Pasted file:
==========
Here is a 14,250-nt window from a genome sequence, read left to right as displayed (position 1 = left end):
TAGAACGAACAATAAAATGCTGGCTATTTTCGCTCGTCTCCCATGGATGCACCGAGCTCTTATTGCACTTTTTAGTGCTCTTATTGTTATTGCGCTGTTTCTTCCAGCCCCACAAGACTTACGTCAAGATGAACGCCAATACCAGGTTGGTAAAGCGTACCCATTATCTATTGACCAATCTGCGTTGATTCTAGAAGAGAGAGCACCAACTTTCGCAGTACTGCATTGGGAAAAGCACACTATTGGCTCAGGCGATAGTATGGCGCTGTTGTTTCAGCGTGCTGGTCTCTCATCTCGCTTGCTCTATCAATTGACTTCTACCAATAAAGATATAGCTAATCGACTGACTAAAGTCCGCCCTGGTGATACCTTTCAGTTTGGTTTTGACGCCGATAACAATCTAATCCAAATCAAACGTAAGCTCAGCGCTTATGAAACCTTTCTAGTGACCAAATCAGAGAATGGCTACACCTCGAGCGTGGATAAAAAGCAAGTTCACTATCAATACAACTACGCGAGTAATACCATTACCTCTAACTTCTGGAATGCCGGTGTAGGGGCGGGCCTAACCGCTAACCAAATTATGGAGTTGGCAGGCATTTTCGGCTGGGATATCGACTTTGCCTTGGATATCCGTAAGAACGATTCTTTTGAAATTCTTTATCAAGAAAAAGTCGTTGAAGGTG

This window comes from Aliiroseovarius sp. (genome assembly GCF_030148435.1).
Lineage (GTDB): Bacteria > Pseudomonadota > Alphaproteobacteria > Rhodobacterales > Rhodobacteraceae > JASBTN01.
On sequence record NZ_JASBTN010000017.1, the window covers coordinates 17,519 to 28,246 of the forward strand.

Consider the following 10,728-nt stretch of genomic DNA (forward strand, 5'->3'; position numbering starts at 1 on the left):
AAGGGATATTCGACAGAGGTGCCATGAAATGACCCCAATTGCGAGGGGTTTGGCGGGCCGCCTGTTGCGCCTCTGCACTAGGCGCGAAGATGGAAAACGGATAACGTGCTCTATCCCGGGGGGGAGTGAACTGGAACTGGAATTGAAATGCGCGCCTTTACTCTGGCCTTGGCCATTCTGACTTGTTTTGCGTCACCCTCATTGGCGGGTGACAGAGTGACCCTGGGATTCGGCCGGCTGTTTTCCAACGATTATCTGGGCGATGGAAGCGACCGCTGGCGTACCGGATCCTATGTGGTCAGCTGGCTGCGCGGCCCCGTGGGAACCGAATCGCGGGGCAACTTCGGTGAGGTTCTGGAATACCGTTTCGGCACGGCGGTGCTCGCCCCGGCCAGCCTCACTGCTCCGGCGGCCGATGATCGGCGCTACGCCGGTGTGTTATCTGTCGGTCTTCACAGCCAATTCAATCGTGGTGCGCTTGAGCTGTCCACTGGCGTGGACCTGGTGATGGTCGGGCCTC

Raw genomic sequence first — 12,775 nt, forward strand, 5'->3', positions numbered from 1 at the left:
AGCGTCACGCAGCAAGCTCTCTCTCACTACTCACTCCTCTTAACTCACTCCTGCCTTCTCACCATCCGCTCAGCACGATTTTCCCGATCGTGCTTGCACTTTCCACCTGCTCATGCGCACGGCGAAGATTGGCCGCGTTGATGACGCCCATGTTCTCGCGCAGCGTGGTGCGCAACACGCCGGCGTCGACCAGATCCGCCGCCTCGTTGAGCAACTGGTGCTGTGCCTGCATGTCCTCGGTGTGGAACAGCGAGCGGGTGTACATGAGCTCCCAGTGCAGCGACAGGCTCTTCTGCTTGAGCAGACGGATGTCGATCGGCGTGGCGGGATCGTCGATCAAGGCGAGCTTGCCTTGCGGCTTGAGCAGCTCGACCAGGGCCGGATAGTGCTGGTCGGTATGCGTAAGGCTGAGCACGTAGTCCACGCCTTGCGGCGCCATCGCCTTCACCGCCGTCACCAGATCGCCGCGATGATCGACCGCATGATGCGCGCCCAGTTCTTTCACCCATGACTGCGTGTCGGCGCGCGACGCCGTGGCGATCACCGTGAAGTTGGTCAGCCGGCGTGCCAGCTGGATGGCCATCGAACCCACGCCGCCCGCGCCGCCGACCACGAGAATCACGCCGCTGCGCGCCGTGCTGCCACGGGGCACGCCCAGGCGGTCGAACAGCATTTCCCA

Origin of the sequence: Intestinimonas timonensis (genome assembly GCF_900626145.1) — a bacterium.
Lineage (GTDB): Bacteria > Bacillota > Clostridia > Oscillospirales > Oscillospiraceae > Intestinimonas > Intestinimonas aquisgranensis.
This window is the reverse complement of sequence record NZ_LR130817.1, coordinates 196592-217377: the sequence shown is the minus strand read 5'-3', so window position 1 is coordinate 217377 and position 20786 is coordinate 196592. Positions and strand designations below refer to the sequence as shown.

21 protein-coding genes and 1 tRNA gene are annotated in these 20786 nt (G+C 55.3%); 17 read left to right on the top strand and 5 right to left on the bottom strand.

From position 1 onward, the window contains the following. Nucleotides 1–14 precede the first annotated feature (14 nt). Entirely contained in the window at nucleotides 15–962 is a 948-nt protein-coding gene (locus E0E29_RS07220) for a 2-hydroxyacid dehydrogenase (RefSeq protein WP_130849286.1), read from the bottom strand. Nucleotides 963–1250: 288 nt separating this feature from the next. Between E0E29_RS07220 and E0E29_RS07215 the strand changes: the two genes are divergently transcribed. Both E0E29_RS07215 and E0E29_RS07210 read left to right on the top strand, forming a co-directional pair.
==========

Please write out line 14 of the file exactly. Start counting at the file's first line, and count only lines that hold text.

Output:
From position 1 onward, the window contains the following. Nucleotides 1–14 precede the first annotated feature (14 nt). Entirely contained in the window at nucleotides 15–962 is a 948-nt protein-coding gene (locus E0E29_RS07220) for a 2-hydroxyacid dehydrogenase (RefSeq protein WP_130849286.1), read from the bottom strand. Nucleotides 963–1250: 288 nt separating this feature from the next. Between E0E29_RS07220 and E0E29_RS07215 the strand changes: the two genes are divergently transcribed. Both E0E29_RS07215 and E0E29_RS07210 read left to right on the top strand, forming a co-directional pair.